Protein is one of three macronutrients (the others are fat and carbohydrates) that our bodies use in large amounts to carry out the various processes that keep our systems going.
“Your body needs proteins, as they are the building blocks of the muscle mass they help maintain and help tissues and cells grow and repair,” explains Roxana Ehsani, M.S., R.D., C.S.S.D., L.D.N., dietitian and spokesperson for the Academy of Nutrition and Dietetics. “Proteins also work to carry substances through your bloodstream; think transporting nutrients or oxygen to your tissues.”
Fall short on this vital macronutrient and you may face health complications including muscle loss, edema, and fatty liver disease, warns Ehsani.
Though different people have different protein needs based on factors such as age, weight, activity level, and fitness goals, some people can stand to benefit from a higher-protein diet. While there’s really no single standard for what is considered “high-protein,” The Vitamin Shoppe nutritionist Rebekah Blakely, R.D.N., considers about 0.5 grams per pound of body weight per day (and up) enough to yield benefits. Another way of looking at it? Getting 25 to 30 percent of your total calories from protein.
So, what does a high-protein diet’s impressive resume look like? Here are five benefits to note.
1. Muscle Maintenance
Maintaining adequate muscle mass is important in helping protect your body against myriad diseases, including obesity, heart disease, and diabetes, per the Centers for Disease Control and Prevention (CDC). “Without sufficient protein, our bodies are unable to repair, rebuild, and maintain our muscle mass properly,” explains Ehsani. “In other words, when consuming a high-protein diet, our body can better prevent a loss of muscle mass compared to when we are eating a low-protein diet.”
Read More: 9 Easy Ways To Increase Your Protein Intake
Better yet, pair a high-protein diet with strength training exercises and you’ll not only maintain muscle mass but experience muscle growth, Ehsani adds.
2. Weight Management
Protein-rich foods temporarily rev up your metabolism as they make their way through your digestive tract and are absorbed by your body, explains Ehsani. For this reason, it’s not uncommon to experience weight loss when you start consuming a high-protein diet. “It simply takes extra energy in order to metabolize protein,” she says. (Yep, the body burns more calories digesting, absorbing, and metabolizing protein than the other two macronutrients.)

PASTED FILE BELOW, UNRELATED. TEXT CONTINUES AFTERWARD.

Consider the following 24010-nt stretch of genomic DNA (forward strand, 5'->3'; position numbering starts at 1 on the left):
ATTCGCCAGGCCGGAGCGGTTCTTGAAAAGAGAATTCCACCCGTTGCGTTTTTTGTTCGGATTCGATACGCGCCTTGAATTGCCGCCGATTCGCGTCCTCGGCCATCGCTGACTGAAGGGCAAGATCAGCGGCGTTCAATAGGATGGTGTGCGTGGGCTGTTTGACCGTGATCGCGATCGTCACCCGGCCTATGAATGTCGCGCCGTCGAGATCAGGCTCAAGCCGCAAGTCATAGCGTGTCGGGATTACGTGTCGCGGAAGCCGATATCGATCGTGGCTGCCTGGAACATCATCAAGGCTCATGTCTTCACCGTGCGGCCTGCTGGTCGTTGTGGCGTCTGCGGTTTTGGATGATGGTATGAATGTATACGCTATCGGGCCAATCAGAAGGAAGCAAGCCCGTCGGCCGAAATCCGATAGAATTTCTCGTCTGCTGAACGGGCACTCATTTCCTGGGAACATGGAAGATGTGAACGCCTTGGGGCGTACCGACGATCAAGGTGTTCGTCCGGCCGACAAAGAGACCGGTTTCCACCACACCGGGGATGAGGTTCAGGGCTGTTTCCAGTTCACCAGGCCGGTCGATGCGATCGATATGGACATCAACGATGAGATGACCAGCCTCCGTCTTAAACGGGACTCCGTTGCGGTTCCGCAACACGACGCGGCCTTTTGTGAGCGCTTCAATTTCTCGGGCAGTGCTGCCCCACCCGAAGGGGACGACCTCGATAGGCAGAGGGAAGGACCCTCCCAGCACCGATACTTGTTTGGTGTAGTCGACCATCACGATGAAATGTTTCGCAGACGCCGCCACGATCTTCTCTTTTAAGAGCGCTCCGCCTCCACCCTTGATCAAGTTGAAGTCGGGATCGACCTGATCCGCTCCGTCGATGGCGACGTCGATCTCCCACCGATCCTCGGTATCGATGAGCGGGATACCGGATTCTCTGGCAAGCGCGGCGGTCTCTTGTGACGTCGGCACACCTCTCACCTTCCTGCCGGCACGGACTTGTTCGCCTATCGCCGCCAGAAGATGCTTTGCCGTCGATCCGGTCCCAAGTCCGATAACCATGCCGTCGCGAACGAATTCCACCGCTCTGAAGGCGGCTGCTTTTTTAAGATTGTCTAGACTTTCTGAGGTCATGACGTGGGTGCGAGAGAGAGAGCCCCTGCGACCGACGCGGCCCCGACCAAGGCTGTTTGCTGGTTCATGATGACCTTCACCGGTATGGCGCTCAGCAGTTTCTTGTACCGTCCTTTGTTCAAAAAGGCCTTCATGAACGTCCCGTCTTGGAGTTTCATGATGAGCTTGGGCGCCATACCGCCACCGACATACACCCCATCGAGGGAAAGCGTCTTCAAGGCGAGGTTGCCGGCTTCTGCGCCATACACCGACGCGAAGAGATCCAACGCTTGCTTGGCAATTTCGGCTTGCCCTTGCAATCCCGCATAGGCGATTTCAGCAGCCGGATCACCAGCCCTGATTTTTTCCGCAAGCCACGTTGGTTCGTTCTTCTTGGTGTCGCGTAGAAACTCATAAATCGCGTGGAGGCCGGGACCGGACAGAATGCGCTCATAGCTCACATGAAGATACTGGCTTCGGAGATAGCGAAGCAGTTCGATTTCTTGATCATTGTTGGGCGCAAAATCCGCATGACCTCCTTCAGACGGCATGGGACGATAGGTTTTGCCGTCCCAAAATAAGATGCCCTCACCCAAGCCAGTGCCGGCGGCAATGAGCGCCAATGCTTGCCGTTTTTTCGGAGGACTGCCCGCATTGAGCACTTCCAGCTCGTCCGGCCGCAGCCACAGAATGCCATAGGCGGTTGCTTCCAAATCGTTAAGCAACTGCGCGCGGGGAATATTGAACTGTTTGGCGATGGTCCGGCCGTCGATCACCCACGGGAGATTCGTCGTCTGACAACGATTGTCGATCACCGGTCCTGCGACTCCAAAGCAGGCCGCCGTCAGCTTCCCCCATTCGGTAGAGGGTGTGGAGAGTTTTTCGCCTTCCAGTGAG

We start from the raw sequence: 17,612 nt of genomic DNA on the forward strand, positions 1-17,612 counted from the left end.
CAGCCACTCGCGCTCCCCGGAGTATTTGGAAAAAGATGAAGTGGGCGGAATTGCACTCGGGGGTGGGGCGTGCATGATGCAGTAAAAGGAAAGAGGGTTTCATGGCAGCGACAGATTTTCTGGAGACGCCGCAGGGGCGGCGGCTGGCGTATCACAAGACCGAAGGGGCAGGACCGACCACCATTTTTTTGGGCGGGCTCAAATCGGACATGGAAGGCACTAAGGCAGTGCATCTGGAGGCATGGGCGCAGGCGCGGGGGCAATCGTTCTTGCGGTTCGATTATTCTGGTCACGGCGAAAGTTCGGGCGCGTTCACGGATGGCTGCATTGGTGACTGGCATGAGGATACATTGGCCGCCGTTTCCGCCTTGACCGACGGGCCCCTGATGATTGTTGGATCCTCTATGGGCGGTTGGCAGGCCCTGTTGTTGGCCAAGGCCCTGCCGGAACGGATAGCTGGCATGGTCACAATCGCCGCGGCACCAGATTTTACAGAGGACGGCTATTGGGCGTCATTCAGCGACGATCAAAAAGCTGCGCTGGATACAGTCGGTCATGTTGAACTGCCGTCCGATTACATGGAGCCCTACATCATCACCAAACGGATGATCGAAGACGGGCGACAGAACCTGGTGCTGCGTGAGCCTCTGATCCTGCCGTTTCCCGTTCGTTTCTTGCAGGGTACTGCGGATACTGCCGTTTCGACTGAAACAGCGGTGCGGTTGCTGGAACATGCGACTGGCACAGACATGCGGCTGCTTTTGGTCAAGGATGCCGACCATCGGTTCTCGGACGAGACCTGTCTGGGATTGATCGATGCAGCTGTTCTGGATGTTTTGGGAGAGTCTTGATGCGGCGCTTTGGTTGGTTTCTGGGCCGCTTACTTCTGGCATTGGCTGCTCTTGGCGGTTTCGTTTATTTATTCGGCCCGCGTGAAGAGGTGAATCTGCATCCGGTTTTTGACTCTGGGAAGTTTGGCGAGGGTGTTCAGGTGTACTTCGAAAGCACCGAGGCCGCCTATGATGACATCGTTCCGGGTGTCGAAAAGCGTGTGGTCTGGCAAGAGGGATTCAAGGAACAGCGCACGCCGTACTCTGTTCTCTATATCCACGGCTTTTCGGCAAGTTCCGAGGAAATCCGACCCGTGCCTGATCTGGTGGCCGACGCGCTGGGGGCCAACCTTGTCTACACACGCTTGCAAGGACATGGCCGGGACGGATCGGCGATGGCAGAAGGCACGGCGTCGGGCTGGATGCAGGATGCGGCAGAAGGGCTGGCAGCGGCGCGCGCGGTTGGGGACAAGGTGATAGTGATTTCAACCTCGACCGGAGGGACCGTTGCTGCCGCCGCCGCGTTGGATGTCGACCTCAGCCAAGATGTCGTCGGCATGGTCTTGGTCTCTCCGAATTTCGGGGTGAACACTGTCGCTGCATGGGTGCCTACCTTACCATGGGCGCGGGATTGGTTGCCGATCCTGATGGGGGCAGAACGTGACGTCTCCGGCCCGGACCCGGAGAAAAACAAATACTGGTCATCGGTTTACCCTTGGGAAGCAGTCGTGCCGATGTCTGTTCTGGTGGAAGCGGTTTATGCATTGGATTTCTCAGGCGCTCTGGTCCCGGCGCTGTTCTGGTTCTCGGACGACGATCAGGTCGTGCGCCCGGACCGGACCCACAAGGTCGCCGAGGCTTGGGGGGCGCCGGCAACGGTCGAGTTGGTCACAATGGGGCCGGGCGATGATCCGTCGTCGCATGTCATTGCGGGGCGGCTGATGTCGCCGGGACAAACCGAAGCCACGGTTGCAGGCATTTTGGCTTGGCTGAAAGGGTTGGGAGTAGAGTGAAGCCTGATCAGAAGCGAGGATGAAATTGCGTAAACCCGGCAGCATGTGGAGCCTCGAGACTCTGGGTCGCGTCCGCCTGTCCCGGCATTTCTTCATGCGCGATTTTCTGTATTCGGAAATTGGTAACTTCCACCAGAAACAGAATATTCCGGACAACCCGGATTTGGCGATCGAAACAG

Plus, since muscle is more metabolically active than fat mass, the more muscle you have, the more energy you burn throughout the day, whether you’re resting or exercising, Ehsani explains. This means that getting enough protein to support muscle mass is ultimately good news for your weight.
3. healthy bone mass
A high-protein diet can help support bone health, too. “Bones are composed of proteins and people who eat more protein tend to better maintain their bone mass, especially as they age, and bone mass slowly declines over time,” Ehsani says. “Consuming enough protein can help reduce risk of bone disease like osteoporosis and prevent fractures.”
One of the most common reasons a meal might leave you looking for a snack just minutes later: It lacked protein! Yep, this macronutrient is a major player in feeling satiated. You see, protein naturally lowers your body’s level of the hunger hormone ghrelin, while increasing levels of peptide YY, which helps reduce appetite, Ehsani explains.
Read More: 8 High-Protein Snacks Nutritionists Love
To take full advantage of protein’s satiating benefits, she recommends aiming for 15 to 25 grams of protein per meal and 10 to 12 per snack. “Many people tend to eat foods low in protein earlier in the day than a big portion of protein at dinner time, but it should be more spread out throughout the day since our bodies don’t store protein,” she explains.
5. Healthy Blood Pressure
High blood pressure (a.k.a. hypertension) affects nearly half of all American adults and can lead to further health problems such as heart attacks, stroke, and kidney disease, according to the American Heart Association. Interestingly, one review published in PLoS One identified a link between higher protein consumption and lower blood pressure. (It’s worth noting that plant protein, in particular, may be responsible for this positive relationship.)